Written answers

Tuesday, 17 September 2019

Department of Public Expenditure and Reform

Flood Relief Schemes Status

Photo of Micheál MartinMicheál Martin (Leader of the Opposition; Cork South Central, Fianna Fail)
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141. To ask the Minister for Public Expenditure and Reform the status of the Glashaboy flood relief scheme; when it will be commenced and completed; and if he will make a statement on the matter. [37057/19]

Photo of Micheál MartinMicheál Martin (Leader of the Opposition; Cork South Central, Fianna Fail)
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142. To ask the Minister for Public Expenditure and Reform his views on the fact that 49 families are unable to obtain home insurance due to the lack of progress on the Glashaboy flood scheme; and if he will make a statement on the matter. [37058/19]

Photo of Micheál MartinMicheál Martin (Leader of the Opposition; Cork South Central, Fianna Fail)
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143. To ask the Minister for Public Expenditure and Reform if the procurement phase has been completed on the Glashaboy flood relief scheme; and if he will make a statement on the matter. [37059/19]

Photo of Kevin  MoranKevin Moran (Longford-Westmeath, Independent)
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I propose to take Questions Nos. 141 to 143, inclusive, together.

The Office of Public Works, through the Arterial Drainage Acts, has submitted the proposal for the Glashaboy Flood Relief Scheme to the Minister for Public Expenditure and Reform for formal Confirmation. The Minister will, over the coming months, undertake an environmental assessment of the proposed scheme. This assessment will be in line with required legislative requirements and will involve a public consultation. The procurement and appointment of a Contractor will be progressed for this scheme following formal Ministerial Confirmation.

The flood relief scheme will be funded from within the allocated €1 billion for flood risk management over the period 2018-2027.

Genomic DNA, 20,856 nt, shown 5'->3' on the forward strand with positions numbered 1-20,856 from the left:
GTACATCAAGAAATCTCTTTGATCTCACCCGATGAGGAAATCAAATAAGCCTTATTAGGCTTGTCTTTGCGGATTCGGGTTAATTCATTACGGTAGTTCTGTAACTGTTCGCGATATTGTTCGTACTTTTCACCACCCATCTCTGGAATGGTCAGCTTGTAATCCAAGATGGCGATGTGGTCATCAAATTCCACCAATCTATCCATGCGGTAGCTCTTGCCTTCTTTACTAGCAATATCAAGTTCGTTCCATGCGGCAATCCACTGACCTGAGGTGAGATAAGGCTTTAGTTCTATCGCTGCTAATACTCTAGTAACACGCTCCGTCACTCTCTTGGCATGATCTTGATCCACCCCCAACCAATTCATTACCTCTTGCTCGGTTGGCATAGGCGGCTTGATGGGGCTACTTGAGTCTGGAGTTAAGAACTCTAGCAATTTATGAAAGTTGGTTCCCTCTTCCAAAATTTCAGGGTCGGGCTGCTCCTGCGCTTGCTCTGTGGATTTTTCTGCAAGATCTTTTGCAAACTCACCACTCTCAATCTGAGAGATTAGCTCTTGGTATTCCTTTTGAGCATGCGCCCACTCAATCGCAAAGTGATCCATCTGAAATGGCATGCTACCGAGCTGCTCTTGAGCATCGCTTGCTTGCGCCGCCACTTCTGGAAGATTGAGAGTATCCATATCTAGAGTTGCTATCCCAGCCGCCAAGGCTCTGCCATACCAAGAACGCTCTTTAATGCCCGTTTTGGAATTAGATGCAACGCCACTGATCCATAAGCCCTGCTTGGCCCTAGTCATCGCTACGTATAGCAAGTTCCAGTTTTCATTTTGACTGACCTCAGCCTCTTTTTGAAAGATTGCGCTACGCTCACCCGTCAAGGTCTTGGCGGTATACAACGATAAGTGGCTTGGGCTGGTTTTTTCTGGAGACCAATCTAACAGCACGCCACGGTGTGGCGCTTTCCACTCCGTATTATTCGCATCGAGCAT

The Minister for Finance has overall responsibility for the Government’s flood insurance policy. The Office of Public Works (OPW) has an important role to assist insurance companies to take into account the protection provided by flood defence schemes completed by the OPW.

In this regard, the OPW has a Memorandum of Understanding with Insurance Ireland, the representative body of the insurance industry. This Memorandum sets out principles of how the two organisations work together to ensure that appropriate data on completed schemes is provided to insurers to facilitate, to the greatest extent possible, the availability to the public of insurance against the risk of flooding.

The insurance industry has its own flood modelling tools for assessing the level of risk that it is willing to underwrite in relation to individual properties. While the Memorandum notes the OPW requirement that, when assessing exposure to flood risk, insurers take full account of information provided by the OPW on completed schemes, it does not guarantee the availability of flood risk cover in the locations for which information has been provided. The decision on whether to offer insurance, the level of premiums charged and the policy terms applied are commercial decisions for individual insurers based on their assessment of the risks they would be accepting on a case-by-case basis.

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